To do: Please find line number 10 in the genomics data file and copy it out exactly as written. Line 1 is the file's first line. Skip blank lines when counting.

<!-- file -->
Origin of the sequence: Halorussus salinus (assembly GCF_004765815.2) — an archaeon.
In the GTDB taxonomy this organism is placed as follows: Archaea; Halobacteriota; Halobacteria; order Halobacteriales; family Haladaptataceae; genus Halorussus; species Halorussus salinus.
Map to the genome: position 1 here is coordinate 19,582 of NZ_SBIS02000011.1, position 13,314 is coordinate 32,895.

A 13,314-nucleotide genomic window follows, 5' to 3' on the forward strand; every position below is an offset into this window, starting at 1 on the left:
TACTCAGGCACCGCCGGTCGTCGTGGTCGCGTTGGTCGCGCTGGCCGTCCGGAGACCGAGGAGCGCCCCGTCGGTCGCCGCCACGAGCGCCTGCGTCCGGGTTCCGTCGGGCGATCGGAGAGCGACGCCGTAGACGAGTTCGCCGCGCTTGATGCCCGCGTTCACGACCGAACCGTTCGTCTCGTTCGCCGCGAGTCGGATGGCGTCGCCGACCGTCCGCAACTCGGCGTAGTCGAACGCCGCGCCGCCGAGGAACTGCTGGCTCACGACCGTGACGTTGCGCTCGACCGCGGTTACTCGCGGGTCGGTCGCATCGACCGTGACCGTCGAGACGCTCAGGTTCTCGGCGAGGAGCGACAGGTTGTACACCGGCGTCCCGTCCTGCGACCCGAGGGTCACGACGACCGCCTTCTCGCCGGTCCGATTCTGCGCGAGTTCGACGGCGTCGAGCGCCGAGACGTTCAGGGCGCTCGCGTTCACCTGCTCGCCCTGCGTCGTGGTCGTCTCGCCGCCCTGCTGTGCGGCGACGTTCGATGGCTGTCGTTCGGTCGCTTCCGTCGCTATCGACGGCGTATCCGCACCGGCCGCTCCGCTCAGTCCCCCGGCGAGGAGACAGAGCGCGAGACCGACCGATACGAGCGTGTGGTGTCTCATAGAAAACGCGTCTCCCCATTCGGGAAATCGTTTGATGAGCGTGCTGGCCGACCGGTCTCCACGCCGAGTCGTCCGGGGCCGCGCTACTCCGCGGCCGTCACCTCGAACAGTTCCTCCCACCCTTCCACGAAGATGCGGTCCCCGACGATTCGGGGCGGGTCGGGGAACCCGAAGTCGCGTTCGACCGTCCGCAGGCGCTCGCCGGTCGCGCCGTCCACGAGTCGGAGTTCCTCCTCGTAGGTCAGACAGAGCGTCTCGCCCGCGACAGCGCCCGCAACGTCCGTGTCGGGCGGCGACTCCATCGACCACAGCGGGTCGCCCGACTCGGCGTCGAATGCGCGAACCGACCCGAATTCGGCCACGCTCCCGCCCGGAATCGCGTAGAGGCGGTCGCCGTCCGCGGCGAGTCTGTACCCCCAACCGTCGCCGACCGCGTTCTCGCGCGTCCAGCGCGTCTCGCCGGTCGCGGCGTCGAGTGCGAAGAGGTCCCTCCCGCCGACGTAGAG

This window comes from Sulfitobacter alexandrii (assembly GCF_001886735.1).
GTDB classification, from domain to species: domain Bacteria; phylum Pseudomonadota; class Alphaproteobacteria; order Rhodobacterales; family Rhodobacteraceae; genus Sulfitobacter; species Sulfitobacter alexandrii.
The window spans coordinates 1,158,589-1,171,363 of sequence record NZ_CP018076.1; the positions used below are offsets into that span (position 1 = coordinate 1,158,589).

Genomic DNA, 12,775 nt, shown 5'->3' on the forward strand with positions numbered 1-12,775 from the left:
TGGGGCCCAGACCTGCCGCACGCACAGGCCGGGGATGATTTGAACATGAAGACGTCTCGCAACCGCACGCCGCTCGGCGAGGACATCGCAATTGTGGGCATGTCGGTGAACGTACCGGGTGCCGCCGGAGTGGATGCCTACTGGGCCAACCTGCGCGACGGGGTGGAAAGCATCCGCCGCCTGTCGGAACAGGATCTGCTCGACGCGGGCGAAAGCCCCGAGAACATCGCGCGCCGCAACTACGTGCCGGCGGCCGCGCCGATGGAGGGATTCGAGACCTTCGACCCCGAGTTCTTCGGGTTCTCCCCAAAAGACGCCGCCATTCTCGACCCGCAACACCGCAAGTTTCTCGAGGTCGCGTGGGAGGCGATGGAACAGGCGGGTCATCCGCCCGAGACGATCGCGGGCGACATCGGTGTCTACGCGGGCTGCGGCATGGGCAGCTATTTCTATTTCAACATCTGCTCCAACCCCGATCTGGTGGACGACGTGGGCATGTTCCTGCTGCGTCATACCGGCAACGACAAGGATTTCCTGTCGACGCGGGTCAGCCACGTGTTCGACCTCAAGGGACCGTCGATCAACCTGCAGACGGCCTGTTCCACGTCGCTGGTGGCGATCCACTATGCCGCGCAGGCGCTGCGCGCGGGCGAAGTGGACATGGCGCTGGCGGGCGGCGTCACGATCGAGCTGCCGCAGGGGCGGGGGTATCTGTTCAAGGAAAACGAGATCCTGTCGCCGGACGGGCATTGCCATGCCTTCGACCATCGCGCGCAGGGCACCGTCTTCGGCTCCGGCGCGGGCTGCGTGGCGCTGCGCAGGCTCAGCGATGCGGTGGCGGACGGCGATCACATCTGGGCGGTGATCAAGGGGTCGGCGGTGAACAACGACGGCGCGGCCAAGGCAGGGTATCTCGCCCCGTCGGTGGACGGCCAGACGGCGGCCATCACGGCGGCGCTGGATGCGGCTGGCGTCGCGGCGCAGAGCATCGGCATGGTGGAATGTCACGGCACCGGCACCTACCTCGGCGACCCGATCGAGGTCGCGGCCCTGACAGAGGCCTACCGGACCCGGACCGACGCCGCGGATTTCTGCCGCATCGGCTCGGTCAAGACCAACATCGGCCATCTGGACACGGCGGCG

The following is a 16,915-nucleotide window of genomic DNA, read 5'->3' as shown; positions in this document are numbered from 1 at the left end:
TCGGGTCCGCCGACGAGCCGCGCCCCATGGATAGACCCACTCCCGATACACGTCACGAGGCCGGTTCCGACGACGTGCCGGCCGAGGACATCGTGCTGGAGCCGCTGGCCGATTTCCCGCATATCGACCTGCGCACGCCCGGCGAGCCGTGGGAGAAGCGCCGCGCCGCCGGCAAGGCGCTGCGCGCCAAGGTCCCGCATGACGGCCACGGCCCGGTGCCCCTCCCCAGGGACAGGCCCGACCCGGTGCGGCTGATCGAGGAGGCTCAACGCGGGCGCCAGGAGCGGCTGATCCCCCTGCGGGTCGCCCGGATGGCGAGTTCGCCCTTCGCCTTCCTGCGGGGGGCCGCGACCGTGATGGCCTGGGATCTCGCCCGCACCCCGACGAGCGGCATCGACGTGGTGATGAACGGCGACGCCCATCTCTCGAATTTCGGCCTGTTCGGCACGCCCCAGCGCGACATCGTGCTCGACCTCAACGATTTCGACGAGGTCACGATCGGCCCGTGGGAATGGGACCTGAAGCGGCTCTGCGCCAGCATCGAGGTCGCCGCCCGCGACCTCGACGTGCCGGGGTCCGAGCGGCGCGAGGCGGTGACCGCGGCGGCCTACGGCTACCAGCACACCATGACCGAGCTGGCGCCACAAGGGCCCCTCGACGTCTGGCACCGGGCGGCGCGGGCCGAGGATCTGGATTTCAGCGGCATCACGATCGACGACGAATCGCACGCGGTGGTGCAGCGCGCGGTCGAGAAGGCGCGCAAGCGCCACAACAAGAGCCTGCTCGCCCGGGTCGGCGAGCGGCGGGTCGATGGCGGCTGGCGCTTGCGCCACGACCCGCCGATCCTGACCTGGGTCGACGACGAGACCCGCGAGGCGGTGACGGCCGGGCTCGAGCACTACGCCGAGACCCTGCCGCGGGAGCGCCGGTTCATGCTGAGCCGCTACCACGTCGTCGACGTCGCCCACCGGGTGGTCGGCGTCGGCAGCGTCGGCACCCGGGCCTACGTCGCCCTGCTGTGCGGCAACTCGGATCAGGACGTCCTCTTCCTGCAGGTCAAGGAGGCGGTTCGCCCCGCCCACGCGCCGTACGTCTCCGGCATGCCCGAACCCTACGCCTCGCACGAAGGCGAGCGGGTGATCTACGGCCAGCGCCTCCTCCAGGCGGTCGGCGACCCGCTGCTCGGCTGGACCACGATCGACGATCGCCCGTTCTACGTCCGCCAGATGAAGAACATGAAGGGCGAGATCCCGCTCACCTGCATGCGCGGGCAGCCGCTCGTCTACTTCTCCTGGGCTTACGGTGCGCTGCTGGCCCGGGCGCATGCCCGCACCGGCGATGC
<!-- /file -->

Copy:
TGGGGCCCAGACCTGCCGCACGCACAGGCCGGGGATGATTTGAACATGAAGACGTCTCGCAACCGCACGCCGCTCGGCGAGGACATCGCAATTGTGGGCATGTCGGTGAACGTACCGGGTGCCGCCGGAGTGGATGCCTACTGGGCCAACCTGCGCGACGGGGTGGAAAGCATCCGCCGCCTGTCGGAACAGGATCTGCTCGACGCGGGCGAAAGCCCCGAGAACATCGCGCGCCGCAACTACGTGCCGGCGGCCGCGCCGATGGAGGGATTCGAGACCTTCGACCCCGAGTTCTTCGGGTTCTCCCCAAAAGACGCCGCCATTCTCGACCCGCAACACCGCAAGTTTCTCGAGGTCGCGTGGGAGGCGATGGAACAGGCGGGTCATCCGCCCGAGACGATCGCGGGCGACATCGGTGTCTACGCGGGCTGCGGCATGGGCAGCTATTTCTATTTCAACATCTGCTCCAACCCCGATCTGGTGGACGACGTGGGCATGTTCCTGCTGCGTCATACCGGCAACGACAAGGATTTCCTGTCGACGCGGGTCAGCCACGTGTTCGACCTCAAGGGACCGTCGATCAACCTGCAGACGGCCTGTTCCACGTCGCTGGTGGCGATCCACTATGCCGCGCAGGCGCTGCGCGCGGGCGAAGTGGACATGGCGCTGGCGGGCGGCGTCACGATCGAGCTGCCGCAGGGGCGGGGGTATCTGTTCAAGGAAAACGAGATCCTGTCGCCGGACGGGCATTGCCATGCCTTCGACCATCGCGCGCAGGGCACCGTCTTCGGCTCCGGCGCGGGCTGCGTGGCGCTGCGCAGGCTCAGCGATGCGGTGGCGGACGGCGATCACATCTGGGCGGTGATCAAGGGGTCGGCGGTGAACAACGACGGCGCGGCCAAGGCAGGGTATCTCGCCCCGTCGGTGGACGGCCAGACGGCGGCCATCACGGCGGCGCTGGATGCGGCTGGCGTCGCGGCGCAGAGCATCGGCATGGTGGAATGTCACGGCACCGGCACCTACCTCGGCGACCCGATCGAGGTCGCGGCCCTGACAGAGGCCTACCGGACCCGGACCGACGCCGCGGATTTCTGCCGCATCGGCTCGGTCAAGACCAACATCGGCCATCTGGACACGGCGGCG